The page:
Best Pet Aquatic Turtles

Personally, we think that all species of turtles make wonderful pets, whether they live mainly aquatic existences or prefer to live on land. However, for the purposes of this blog article, we will focus on detailing our top four turtle species that spend a great deal, if not most of their lives, in water.

Red Eared Slider (Trachemys s. elegans)

Probably the most common turtle sold in the U.S. at pet stores and from breeders is the red eared slider. These turtles make great classroom pets and are also great for outdoor pond enclosures.

Fun fact: red eared sliders get their names from the red ear patches located on both sides of their heads. While basking, they are also known for quickly sliding or scooting into the water if any perceived threat appears.

red eared sliders
Here is a collection of baby red eared sliders. They can be kept communally as hatchlings but will need to be separated as they grow.

Keep in mind that red eared sliders start out very small as hatchlings, but will grow into a rather large-sized adult turtle. Hatchlings are anywhere from the size of a quarter to a silver dollar, whereas an adult turtle will average around twelve inches long.

Red eared sliders are very strong swimmers and will spend most of their time in the water, which means they will need a fairly large tank that holds water, just like all of the turtle species on this list. Make sure that there are plenty of spaces for the slider to exit the water and bask though, since they do enjoy soaking up the heat and UV rays.

Red eared slider turtles are very commonly available at pet stores, but you can also purchase one from Backwater Reptiles.

Eastern Spiny Shoftshell Turtle (Apalone spinifera)

Softshell turtles in general are flat, with snooty noses, and leathery, pancake-like shells. They get their common name from the pliable, soft nature of their shells.

The Eastern Spiny Softshell turtle is a brown, tan, or olive-colored turtle with dark speckles on its carapace. It’s shell is also trimmed around the circumference with small, spines, hence its common name.

hatchling spiny softshell turtle
Hatchling Eastern spiny softshell turtles can fit in the palm of your hand, but they will get quite large.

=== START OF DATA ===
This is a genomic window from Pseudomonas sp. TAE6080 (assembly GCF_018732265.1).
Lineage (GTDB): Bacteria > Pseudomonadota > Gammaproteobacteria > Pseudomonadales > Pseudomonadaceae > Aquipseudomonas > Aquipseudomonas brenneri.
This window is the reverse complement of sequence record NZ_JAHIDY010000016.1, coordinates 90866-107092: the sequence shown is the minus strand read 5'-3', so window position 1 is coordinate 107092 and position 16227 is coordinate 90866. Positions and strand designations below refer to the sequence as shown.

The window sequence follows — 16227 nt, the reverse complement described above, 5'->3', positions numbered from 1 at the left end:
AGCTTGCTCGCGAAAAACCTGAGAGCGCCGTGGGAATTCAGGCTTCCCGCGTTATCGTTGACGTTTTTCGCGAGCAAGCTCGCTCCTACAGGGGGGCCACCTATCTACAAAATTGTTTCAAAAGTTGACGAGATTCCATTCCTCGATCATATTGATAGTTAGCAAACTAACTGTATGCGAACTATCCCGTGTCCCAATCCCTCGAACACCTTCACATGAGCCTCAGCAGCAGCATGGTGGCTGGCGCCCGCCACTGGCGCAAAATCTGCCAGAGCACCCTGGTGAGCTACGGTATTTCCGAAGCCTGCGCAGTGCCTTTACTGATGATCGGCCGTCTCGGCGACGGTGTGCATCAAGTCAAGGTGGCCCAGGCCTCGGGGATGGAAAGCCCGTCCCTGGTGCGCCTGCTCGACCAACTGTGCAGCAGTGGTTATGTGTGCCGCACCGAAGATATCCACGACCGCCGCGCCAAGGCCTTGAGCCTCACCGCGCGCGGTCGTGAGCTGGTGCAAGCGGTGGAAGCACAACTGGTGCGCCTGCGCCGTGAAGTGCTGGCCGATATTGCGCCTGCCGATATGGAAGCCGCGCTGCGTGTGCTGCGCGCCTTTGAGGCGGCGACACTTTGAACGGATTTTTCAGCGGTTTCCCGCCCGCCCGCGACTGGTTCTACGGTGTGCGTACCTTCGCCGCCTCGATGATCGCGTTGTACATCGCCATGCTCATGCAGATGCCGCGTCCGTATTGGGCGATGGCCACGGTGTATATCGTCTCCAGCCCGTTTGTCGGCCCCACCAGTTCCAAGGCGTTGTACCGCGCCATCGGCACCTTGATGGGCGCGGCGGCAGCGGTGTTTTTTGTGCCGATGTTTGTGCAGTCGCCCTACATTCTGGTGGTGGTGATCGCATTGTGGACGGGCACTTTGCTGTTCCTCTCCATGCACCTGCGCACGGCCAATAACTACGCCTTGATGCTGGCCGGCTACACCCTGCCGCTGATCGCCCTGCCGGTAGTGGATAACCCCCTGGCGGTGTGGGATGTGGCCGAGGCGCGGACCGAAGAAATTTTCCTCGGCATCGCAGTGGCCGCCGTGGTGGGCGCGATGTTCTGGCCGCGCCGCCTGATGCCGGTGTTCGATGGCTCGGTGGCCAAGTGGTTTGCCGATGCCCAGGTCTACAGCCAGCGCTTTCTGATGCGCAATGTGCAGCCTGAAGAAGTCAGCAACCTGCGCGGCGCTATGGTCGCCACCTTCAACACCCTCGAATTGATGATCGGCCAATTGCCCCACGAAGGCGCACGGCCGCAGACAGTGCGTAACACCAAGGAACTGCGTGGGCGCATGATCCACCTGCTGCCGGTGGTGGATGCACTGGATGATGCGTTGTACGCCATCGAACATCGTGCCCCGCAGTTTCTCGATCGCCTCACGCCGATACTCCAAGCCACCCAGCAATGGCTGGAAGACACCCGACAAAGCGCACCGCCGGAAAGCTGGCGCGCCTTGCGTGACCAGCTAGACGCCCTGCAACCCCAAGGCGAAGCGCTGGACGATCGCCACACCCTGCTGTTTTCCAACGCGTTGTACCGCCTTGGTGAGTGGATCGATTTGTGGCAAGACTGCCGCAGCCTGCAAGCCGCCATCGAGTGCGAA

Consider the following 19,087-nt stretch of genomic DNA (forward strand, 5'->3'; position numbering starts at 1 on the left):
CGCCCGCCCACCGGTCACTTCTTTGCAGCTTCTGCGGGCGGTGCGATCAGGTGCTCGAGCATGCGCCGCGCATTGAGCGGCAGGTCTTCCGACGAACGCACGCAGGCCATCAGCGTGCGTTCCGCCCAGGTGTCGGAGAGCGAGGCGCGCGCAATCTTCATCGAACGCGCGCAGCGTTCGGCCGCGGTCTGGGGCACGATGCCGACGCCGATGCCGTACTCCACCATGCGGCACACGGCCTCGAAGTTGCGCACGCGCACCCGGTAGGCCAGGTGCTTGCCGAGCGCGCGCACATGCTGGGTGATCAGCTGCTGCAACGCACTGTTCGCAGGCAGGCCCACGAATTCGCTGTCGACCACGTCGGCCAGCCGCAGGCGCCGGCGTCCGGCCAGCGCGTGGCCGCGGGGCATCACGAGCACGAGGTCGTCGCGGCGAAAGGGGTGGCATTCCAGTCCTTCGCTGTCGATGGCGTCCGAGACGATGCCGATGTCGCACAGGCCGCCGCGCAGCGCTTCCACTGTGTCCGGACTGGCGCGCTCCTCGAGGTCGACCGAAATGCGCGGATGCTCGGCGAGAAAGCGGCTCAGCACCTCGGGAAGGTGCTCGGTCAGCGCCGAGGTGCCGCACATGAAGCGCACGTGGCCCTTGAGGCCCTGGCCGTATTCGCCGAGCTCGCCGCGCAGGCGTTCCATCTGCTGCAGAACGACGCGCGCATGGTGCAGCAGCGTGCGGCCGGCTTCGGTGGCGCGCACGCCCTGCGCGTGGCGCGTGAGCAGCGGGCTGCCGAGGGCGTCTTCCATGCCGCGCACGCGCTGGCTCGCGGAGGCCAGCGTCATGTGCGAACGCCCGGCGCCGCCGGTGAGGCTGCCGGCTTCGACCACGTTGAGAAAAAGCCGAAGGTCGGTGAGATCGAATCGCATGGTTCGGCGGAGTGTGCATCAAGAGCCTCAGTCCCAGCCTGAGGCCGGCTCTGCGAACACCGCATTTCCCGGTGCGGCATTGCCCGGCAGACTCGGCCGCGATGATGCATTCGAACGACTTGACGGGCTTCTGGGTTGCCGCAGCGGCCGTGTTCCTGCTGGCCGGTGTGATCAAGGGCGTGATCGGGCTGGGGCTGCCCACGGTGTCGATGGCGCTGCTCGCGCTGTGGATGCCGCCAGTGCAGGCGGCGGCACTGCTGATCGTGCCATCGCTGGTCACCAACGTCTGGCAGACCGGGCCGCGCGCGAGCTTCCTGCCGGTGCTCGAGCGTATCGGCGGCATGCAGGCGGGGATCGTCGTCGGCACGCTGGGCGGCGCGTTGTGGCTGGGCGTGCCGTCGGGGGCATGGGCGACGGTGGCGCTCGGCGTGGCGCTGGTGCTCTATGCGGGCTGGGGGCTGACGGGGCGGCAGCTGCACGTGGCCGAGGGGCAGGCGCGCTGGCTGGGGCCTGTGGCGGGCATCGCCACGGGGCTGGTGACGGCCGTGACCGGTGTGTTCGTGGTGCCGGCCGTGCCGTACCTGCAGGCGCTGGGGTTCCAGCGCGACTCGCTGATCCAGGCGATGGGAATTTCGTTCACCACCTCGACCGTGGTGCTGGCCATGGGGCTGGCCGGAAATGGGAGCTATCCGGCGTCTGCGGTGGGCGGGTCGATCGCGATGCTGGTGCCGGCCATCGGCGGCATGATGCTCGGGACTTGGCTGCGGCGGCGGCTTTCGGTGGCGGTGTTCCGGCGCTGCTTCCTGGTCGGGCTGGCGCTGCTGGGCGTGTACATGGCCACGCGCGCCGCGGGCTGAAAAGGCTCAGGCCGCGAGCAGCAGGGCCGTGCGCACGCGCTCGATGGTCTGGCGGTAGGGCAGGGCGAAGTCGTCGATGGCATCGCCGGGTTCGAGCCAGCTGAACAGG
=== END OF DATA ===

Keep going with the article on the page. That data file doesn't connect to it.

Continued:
Like the red eared slider, the spiny softshell turtle will grow quite large and will require a large, aquatic enclosure at maturity. It should be noted that a big difference between the enclosures of a standard/non-softshell turtle and a softshell turtle is that a softshell’s tank shouldn’t have any hard, rough, or jagged surfaces that the turtle can brush against. Due to the soft nature of their carapaces, softshells can easily scratch themselves and even get infections, so you’ll want to make sure that all tank decor is smooth and unimposing.

You can have a spiny softshell turtle of your very own. Purchase today from Backwater Reptiles.

Reeves Turtle (Mauremys reevesii)

We recommend Reeves turtles to hobbyists who would like an aquatic turtle with similar habits and care requirements as a slider, but who would like their turtle to stay small and manageable. Smaller turtle = smaller tank.

Reeves turtles are considered mid-size turtles. Very large adults have been reported to reach nine inches in length, but most won’t surpass six inches. Their life span is anywhere from ten to twenty years.

hatchling Reeves turtle
This is a hatchling Reeves turtle.

The diet of a Reeves turtle is simple. They are omnivores who are perfectly content to eat pre-packaged turtle pellets or frozen aquatic worm pellets like blood worms. They will also enjoy live insects such as night crawlers, crickets, or roaches.

Ready to bring home a mid-size turtle of your own? Backwater Reptiles sells Reeves turtles.

Razorback Musk Turtle (Sternotherus carinatus)

Of all the aquatic turtles on our list, we’d say that the razorback musk turtle is the shyest by nature. They prefer to hide out, whether that be in aquatic plants or in a hide designed specifically for them.

Razorbacks also have very interesting physical traits. They get their common name from a very distinctive sharp keel or ridge running down the center back of their carapace. Their skin color is beige or olive with dark polka dot-like accent spots.

hatchling razorback musk turtle
If you take them out of the water, Razorback Musk turtles are very shy. We had a hard time coaxing this hatchling out of his shell for the camera.

Because musk turtles in general are not known to bask a lot, you can expect that your razorback will not come out to soak up UV rays all too frequently. However, as with all aquatic turtle species, it is an absolute necessity to provide areas where the turtle can completely emerge from the water if it so desires.

If you would enjoy a quiet, shy aquatic turtle, Backwater Reptiles sells hatchling Razorback Musk Turtles.

Conclusion

If you enjoy aquatic set ups and you want to add a pet turtle to your home, we feel that any of the turtles on this list would be great to start out with.

Each of these aquatic turtles has its own unique physical traits and habits, but we think that each is just as rewarding a pet as the last.